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Thank you James Hider for that fascinating look into the your world as an author, correspondent, and personal conflicts. If I wasn't already a fan from reading CRONIX, this journey into the study of humanity would certainly have me rushing to purchase the novel. Speaking of the novel, below you will find the book blurb, my review, and link to purchase if so inclined.
Recreational suicide bombings are on the rise, revelers in fancy dress are throwing themselves from the heights of the Empire State Building in increasing numbers.
When scientists break the final frontier of Death and find a way for the soul to live incarnate forever, humanity leaves Earth with a bang, bound for a man-made paradise. On the Orbiters, supercomputers riding beyond the edge of Earth's atmosphere, these Eternals live out their wildest dreams or build fantastic idylls, free at last from the tyranny of Evolution.
Back on Earth, however, the man known to history simply as the Missing Link, has been hiding out in the woods. Luis Oriente was the product of an experiment to capture and synthesize the human mind. In ultra human form, he has spent centuries fleeing his past, living a quiet life away from prying eyes.
But when a giant wolf disrupts the rhythm of his forest to deliver a cryptic message, Oriente is dragged back into the turbulent currents of the history he has tried so hard to avoid. Something is broken in paradise, and Evolution is not quite done with Humanity yet.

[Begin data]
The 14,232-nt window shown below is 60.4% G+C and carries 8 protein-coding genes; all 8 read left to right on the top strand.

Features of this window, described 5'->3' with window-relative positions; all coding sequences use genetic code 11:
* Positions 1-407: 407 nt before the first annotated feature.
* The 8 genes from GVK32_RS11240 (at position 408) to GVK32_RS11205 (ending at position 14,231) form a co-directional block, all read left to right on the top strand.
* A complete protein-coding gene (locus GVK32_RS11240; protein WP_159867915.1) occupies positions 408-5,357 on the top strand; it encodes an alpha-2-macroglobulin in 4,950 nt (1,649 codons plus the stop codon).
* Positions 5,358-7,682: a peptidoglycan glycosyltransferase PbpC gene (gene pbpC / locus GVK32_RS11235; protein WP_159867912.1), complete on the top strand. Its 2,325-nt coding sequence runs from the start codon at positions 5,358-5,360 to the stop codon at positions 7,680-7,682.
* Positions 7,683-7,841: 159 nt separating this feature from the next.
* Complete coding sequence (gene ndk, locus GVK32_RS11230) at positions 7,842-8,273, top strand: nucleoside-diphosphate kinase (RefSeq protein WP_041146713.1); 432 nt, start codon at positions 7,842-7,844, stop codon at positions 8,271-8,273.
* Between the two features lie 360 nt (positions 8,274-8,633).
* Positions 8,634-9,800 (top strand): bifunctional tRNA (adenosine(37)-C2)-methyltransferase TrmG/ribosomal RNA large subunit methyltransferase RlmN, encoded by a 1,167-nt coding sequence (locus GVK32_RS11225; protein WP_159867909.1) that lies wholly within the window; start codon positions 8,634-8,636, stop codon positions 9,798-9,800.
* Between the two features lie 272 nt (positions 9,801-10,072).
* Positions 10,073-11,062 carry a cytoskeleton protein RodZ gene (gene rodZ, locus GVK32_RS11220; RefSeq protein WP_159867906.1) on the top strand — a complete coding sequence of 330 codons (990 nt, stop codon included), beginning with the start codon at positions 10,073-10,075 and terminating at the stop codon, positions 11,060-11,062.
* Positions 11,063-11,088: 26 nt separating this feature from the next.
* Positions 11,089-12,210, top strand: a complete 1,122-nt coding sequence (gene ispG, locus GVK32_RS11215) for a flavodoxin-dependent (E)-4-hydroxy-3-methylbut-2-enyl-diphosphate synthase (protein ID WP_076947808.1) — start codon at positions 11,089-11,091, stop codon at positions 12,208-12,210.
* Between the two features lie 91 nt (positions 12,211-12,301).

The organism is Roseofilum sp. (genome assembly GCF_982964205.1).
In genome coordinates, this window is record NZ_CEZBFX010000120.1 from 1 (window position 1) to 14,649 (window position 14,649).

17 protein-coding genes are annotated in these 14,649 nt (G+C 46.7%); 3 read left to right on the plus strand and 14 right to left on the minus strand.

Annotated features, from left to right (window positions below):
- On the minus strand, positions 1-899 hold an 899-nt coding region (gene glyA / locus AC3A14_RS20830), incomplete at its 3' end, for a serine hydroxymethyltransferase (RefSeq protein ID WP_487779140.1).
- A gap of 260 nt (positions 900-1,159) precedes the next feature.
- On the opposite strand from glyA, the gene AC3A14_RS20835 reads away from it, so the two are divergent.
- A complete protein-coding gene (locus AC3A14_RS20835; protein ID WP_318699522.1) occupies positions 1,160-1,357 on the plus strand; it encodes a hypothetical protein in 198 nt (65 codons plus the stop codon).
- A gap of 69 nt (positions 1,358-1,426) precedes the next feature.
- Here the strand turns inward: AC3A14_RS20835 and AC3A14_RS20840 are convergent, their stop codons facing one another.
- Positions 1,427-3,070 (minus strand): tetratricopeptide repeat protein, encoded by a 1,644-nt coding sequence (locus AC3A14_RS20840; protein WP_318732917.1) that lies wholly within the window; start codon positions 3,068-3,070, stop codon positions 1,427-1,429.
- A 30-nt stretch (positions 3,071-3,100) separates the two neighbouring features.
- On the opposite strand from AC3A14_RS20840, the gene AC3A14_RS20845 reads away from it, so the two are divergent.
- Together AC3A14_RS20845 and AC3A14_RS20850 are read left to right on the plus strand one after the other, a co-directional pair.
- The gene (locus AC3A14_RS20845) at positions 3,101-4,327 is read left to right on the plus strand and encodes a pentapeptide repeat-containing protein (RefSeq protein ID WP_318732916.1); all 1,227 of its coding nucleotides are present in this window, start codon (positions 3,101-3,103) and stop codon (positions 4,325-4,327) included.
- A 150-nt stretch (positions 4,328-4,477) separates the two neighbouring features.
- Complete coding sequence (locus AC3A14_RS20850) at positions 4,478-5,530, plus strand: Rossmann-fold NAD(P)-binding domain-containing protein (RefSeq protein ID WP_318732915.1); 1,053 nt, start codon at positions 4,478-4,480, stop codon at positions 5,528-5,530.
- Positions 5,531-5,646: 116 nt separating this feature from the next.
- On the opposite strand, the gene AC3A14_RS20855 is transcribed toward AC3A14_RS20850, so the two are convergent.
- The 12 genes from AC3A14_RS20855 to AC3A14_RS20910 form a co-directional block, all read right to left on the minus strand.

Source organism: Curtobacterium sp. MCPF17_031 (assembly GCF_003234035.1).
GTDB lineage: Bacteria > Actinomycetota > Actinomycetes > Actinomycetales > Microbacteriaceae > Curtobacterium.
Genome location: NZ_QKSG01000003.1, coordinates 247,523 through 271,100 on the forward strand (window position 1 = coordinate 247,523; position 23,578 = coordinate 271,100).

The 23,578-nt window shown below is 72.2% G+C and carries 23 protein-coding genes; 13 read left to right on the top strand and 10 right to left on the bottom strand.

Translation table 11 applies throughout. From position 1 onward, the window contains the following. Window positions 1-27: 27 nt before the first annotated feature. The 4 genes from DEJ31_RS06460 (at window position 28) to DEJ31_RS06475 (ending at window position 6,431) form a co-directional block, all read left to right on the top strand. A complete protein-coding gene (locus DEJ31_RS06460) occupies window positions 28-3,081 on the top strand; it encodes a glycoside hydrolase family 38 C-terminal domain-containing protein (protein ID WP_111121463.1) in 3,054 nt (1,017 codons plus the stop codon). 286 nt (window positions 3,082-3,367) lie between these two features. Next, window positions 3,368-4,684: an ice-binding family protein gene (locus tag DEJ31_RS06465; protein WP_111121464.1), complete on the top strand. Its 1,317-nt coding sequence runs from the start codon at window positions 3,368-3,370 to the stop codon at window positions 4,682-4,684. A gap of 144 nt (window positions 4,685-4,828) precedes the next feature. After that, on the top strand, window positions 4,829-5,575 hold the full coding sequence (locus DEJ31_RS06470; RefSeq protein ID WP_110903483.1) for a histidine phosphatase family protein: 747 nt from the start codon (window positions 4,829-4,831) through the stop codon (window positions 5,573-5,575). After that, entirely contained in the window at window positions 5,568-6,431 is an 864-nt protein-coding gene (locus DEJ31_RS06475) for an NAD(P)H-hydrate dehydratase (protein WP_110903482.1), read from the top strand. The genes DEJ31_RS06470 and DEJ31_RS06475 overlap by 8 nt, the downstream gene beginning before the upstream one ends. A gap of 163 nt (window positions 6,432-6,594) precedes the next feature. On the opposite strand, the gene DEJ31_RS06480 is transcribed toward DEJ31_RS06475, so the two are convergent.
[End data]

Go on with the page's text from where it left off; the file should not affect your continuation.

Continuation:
As far as original story concept goes, this is one of the best I've read in a while from a new author.
The world of the Cronix is pre-apocalyptic and leads the reader thru the crisis of the world and into the post apocalyptic norm. It has been a long time since I've been able to use the term “epic” in its true sense of the word. The story opens with Luis Oriente as The Hunter, living as a hermit in the woods outside London – 600 years after the revolutionary technology made permanent death obsolete. Humans signed up by the millions to be “chipped” – a process that allowed their conscious mind to be uploaded into a computer transfer system – and participate in mass suicide/homicide to move “airside” during an event called Exodus. Once airside, the extracted minds are allowed to enjoy the “after world” of any number of visions of heaven, or be sent back to earth as Eternals in carefully engineered avatar bodies.